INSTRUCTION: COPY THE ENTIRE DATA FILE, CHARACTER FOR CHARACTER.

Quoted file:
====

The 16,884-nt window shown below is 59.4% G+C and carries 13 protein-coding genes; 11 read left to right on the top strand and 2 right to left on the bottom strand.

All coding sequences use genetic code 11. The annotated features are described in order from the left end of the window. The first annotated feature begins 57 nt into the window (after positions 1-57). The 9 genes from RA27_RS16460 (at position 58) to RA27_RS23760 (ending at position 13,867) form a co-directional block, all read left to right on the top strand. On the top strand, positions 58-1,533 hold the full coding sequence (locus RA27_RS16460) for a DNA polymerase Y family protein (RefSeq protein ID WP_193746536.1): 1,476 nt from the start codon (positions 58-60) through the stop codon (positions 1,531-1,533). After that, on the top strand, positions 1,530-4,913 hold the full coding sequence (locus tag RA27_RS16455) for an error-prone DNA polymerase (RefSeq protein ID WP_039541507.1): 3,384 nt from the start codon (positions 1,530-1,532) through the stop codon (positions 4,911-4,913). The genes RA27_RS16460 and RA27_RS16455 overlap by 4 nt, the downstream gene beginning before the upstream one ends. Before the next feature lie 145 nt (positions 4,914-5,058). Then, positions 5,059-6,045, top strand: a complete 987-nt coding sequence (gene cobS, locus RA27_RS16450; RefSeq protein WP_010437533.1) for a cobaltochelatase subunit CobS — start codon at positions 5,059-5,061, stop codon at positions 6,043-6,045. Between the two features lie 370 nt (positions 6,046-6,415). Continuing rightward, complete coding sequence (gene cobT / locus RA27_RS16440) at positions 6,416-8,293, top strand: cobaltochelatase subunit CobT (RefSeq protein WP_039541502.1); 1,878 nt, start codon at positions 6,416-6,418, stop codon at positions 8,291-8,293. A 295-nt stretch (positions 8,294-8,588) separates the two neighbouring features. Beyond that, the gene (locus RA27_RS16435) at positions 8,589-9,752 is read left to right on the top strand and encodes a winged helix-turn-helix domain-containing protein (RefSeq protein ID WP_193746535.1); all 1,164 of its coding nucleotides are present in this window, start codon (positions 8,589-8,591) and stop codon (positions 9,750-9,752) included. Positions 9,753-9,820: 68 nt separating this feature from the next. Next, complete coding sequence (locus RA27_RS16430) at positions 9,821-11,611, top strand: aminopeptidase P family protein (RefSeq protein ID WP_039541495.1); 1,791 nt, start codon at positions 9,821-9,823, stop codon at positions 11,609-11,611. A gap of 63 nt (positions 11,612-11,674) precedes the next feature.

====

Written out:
The 16,884-nt window shown below is 59.4% G+C and carries 13 protein-coding genes; 11 read left to right on the top strand and 2 right to left on the bottom strand.

All coding sequences use genetic code 11. The annotated features are described in order from the left end of the window. The first annotated feature begins 57 nt into the window (after positions 1-57). The 9 genes from RA27_RS16460 (at position 58) to RA27_RS23760 (ending at position 13,867) form a co-directional block, all read left to right on the top strand. On the top strand, positions 58-1,533 hold the full coding sequence (locus RA27_RS16460) for a DNA polymerase Y family protein (RefSeq protein ID WP_193746536.1): 1,476 nt from the start codon (positions 58-60) through the stop codon (positions 1,531-1,533). After that, on the top strand, positions 1,530-4,913 hold the full coding sequence (locus tag RA27_RS16455) for an error-prone DNA polymerase (RefSeq protein ID WP_039541507.1): 3,384 nt from the start codon (positions 1,530-1,532) through the stop codon (positions 4,911-4,913). The genes RA27_RS16460 and RA27_RS16455 overlap by 4 nt, the downstream gene beginning before the upstream one ends. Before the next feature lie 145 nt (positions 4,914-5,058). Then, positions 5,059-6,045, top strand: a complete 987-nt coding sequence (gene cobS, locus RA27_RS16450; RefSeq protein WP_010437533.1) for a cobaltochelatase subunit CobS — start codon at positions 5,059-5,061, stop codon at positions 6,043-6,045. Between the two features lie 370 nt (positions 6,046-6,415). Continuing rightward, complete coding sequence (gene cobT / locus RA27_RS16440) at positions 6,416-8,293, top strand: cobaltochelatase subunit CobT (RefSeq protein WP_039541502.1); 1,878 nt, start codon at positions 6,416-6,418, stop codon at positions 8,291-8,293. A 295-nt stretch (positions 8,294-8,588) separates the two neighbouring features. Beyond that, the gene (locus RA27_RS16435) at positions 8,589-9,752 is read left to right on the top strand and encodes a winged helix-turn-helix domain-containing protein (RefSeq protein ID WP_193746535.1); all 1,164 of its coding nucleotides are present in this window, start codon (positions 8,589-8,591) and stop codon (positions 9,750-9,752) included. Positions 9,753-9,820: 68 nt separating this feature from the next. Next, complete coding sequence (locus RA27_RS16430) at positions 9,821-11,611, top strand: aminopeptidase P family protein (RefSeq protein ID WP_039541495.1); 1,791 nt, start codon at positions 9,821-9,823, stop codon at positions 11,609-11,611. A gap of 63 nt (positions 11,612-11,674) precedes the next feature.